HBO’s ‘Chernobyl’ propels tourism in nuclear disaster zone

CHERNOBYL, Ukraine (CNN) - HBO’s widely-watched series “Chernobyl” is causing a tourism boom in a miserable place bringing the nuclear exclusion zone back to life.

More than three decades after the world’s worst civilian nuclear disaster erupted, visitors from around the world are exploring Chernobyl.

What used to be a nursery school for the children of Chernobyl is one of the morbid attractions for the tourist hordes exploring this nuclear exclusion zone.

Their beeping radiation alarms are part of the creepy experience.

The entire area, complete with a Ferris wheel that was never used, was evacuated in 1986 after the then-Soviet Union acknowledged the catastrophic release of radiation from Chernobyl reactor No. four, which is still looming on the horizon.

It’s also the dramatic backdrop for the recent HBO drama, which paints a terrifying picture of the Soviet regime in denial, leaving its own citizens in harm’s way.

The Chernobyl mini series has been viewed so widely, it’s credited with raising global awareness of the dangers of the nuclear age.

“What I liked about how real it was and how intense it was. So like, it like kept in suspense and then you realize it’s actually, it all happened in real life," tourist Edgars Boitmanis said. "So, and then after the show, I was watching a lot of documentaries, wanted to find out more about this. And I found out that there’s tours, that then you can come over.”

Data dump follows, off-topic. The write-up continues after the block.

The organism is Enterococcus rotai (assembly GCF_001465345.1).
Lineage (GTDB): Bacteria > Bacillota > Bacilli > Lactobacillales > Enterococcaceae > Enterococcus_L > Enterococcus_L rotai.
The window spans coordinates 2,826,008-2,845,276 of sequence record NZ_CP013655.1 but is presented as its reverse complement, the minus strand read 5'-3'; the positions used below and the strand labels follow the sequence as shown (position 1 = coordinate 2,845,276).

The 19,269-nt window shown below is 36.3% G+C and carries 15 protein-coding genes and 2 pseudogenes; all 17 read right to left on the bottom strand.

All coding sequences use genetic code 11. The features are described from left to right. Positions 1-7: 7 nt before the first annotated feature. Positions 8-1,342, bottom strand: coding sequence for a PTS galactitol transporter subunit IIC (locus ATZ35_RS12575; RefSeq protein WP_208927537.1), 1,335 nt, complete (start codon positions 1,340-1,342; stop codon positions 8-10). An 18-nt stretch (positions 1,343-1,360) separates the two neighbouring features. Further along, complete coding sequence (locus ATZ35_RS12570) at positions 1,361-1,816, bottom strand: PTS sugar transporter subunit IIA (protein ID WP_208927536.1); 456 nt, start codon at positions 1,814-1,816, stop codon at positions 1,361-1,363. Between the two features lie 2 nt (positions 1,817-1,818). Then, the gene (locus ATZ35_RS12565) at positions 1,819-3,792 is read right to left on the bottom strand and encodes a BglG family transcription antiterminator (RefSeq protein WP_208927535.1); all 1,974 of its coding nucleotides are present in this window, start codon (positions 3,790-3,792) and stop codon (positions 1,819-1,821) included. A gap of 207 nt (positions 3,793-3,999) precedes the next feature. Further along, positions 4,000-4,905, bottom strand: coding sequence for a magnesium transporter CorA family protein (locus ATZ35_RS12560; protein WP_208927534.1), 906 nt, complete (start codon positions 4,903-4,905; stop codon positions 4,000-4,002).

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The tourist said he is not worried about the radiation.

“Well, the way the way I understand is the risk of being here one day is like same as smoking three cigarettes, and I’m a non-smoker,” Boitmanis said.

Tour operators said visitor numbers are expected to double this year as caution towards Chernobyl turns to curiosity.

While walking through the nuclear ghost town, you get a strong sense of the catastrophic dangers of nuclear power. But there’s something much broader, too - an idea that Chernobyl is a warning from the past about what can happen when governments try to hide the truth and how even innocent people can be sacrificed to protect those in power.

For some Chernobyl visitors like Ed Charlesworth from Texas, it’s a message still relevant today.

“I think it symbolizes a very strong need for not prevaricating about information, not lying about information but being forthright. And a lot could have happened differently had the lying not taken place,” he said.

There are concerns the horrors portrayed so graphically in the HBO series, especially at the so-called liquidators, sacrificed to clean up the radioactive mess, are being trivialized by Chernobyl’s tourism boom.

One Instagrammer recently posted racy images of herself, apparently near the reactor. She later apologized and said she wasn’t really at Chernobyl at all. But perhaps a few tasteless selfies are a low price to pay for relearning the terrible lessons of the world’s worst nuclear disaster.

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